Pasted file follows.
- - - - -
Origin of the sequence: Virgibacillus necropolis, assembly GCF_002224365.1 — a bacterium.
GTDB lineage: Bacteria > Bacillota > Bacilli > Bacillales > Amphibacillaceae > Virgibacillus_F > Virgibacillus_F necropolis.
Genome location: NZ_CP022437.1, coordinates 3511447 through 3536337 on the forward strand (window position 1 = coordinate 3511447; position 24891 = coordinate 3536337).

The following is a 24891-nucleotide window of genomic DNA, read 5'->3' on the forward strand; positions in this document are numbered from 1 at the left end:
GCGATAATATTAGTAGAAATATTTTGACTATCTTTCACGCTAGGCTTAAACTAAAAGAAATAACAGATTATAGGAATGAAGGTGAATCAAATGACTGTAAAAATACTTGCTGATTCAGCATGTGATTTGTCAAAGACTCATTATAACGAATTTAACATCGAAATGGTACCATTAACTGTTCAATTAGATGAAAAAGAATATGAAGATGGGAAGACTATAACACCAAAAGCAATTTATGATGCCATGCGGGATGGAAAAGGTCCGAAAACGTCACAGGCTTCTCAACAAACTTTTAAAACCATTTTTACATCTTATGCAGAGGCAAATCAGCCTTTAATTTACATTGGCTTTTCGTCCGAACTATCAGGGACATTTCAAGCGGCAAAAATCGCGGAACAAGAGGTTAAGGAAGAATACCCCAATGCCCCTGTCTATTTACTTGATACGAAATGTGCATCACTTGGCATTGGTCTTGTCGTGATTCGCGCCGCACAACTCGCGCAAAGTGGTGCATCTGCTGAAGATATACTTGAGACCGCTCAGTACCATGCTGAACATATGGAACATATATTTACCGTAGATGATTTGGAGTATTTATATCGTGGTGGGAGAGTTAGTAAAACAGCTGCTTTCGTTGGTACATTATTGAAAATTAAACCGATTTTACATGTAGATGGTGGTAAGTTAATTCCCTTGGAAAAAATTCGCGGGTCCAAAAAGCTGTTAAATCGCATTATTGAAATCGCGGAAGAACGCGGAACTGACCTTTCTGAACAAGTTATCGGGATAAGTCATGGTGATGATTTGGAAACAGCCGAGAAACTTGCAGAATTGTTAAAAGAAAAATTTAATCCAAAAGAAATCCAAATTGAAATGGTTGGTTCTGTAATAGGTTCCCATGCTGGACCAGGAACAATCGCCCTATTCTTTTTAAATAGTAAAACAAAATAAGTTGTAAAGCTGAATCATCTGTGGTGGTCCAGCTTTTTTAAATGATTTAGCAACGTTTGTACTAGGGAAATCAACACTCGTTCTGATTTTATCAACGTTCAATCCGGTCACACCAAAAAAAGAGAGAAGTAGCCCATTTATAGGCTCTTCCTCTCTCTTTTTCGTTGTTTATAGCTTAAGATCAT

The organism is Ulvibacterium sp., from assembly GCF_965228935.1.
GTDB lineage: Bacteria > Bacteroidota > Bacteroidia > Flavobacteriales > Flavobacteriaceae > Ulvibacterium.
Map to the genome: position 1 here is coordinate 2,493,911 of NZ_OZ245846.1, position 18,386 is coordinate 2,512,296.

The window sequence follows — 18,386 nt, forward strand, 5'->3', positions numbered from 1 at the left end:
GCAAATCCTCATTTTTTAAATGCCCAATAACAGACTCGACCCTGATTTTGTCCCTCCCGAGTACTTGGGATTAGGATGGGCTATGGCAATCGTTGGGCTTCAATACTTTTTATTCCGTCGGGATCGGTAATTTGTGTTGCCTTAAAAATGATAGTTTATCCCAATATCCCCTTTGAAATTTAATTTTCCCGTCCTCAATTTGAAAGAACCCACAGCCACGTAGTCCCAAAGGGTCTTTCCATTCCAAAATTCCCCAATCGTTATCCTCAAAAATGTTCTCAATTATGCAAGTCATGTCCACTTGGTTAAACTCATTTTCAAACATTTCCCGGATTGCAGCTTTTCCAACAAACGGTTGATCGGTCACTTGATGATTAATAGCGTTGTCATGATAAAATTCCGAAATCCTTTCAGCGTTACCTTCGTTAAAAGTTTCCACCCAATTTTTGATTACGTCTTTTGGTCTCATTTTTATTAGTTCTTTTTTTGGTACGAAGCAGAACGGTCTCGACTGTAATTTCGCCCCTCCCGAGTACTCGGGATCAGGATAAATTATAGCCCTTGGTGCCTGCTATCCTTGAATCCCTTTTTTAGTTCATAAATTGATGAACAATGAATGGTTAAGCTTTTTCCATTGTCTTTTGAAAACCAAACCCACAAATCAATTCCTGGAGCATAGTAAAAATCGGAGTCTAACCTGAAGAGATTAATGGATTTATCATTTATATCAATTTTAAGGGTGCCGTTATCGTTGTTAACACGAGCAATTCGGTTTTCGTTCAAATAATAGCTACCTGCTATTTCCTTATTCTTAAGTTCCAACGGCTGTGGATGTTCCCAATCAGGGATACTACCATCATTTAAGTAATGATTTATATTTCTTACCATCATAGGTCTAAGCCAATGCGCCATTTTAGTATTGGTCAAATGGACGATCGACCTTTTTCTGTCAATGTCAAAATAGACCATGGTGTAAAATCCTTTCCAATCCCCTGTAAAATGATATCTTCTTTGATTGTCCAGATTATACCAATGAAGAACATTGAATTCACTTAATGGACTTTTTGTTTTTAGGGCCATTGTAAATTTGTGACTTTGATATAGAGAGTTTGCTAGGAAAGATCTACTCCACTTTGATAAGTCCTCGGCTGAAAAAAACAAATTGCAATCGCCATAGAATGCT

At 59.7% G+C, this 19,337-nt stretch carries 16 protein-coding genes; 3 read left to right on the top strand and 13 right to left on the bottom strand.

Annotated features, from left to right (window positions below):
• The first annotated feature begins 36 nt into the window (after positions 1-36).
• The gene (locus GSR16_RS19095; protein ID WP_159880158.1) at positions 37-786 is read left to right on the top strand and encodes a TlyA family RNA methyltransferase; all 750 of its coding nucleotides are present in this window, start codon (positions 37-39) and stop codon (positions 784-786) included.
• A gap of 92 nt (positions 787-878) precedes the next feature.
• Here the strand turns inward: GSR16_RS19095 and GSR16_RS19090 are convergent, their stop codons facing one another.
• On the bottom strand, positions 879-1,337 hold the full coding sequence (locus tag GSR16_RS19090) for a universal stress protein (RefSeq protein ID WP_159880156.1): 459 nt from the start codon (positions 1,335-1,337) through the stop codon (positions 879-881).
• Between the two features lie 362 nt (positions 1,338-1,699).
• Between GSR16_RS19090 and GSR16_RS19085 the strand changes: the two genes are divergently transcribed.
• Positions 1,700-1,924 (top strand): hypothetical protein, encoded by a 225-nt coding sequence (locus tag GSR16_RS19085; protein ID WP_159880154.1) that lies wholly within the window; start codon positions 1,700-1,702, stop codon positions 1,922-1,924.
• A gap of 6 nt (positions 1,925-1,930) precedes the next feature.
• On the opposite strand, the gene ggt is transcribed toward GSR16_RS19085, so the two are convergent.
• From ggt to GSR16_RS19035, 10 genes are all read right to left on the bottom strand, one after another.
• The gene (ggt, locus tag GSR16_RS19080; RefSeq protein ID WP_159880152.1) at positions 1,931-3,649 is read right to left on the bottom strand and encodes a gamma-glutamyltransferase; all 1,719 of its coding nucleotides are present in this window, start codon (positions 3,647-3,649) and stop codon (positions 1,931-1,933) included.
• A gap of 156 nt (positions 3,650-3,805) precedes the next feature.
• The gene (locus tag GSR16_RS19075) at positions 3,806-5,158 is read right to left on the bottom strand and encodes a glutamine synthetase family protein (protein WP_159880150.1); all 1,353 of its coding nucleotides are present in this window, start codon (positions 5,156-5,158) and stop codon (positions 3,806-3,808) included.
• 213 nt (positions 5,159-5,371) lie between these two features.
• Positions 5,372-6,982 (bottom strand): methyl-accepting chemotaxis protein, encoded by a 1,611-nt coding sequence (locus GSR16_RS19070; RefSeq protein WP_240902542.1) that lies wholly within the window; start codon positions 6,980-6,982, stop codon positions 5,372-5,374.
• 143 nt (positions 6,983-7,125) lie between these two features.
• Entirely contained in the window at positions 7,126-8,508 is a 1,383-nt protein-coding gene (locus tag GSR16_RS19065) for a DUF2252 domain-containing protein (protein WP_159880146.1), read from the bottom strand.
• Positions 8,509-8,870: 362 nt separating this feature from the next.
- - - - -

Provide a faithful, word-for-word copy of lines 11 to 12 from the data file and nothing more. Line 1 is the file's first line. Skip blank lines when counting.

At 59.7% G+C, this 19,337-nt stretch carries 16 protein-coding genes; 3 read left to right on the top strand and 13 right to left on the bottom strand.

Annotated features, from left to right (window positions below):